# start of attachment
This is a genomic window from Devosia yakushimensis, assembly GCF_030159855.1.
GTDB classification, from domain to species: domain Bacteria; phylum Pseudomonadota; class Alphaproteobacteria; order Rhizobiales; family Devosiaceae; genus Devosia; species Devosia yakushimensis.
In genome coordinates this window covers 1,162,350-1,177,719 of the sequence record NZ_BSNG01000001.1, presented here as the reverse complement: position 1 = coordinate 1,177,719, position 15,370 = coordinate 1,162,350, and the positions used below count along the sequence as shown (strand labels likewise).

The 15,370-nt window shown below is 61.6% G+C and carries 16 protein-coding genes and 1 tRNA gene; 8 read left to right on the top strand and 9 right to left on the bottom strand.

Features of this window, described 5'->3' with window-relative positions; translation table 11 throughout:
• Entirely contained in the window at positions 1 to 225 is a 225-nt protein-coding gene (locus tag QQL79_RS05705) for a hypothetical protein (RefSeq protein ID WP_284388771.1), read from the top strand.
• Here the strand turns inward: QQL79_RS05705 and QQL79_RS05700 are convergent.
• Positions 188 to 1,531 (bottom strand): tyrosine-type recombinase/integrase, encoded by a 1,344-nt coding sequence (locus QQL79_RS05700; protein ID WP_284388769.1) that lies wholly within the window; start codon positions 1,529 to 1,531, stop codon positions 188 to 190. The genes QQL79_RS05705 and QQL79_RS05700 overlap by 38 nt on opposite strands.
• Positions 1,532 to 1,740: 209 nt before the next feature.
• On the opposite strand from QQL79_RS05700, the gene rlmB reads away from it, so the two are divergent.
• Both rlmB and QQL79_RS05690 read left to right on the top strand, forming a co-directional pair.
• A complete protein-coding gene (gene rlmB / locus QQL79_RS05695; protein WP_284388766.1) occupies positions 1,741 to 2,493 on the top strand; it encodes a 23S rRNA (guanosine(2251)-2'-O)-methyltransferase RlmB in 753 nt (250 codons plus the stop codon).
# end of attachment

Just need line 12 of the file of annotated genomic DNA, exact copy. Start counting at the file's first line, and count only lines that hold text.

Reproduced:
• A complete protein-coding gene (gene rlmB / locus QQL79_RS05695; protein WP_284388766.1) occupies positions 1,741 to 2,493 on the top strand; it encodes a 23S rRNA (guanosine(2251)-2'-O)-methyltransferase RlmB in 753 nt (250 codons plus the stop codon).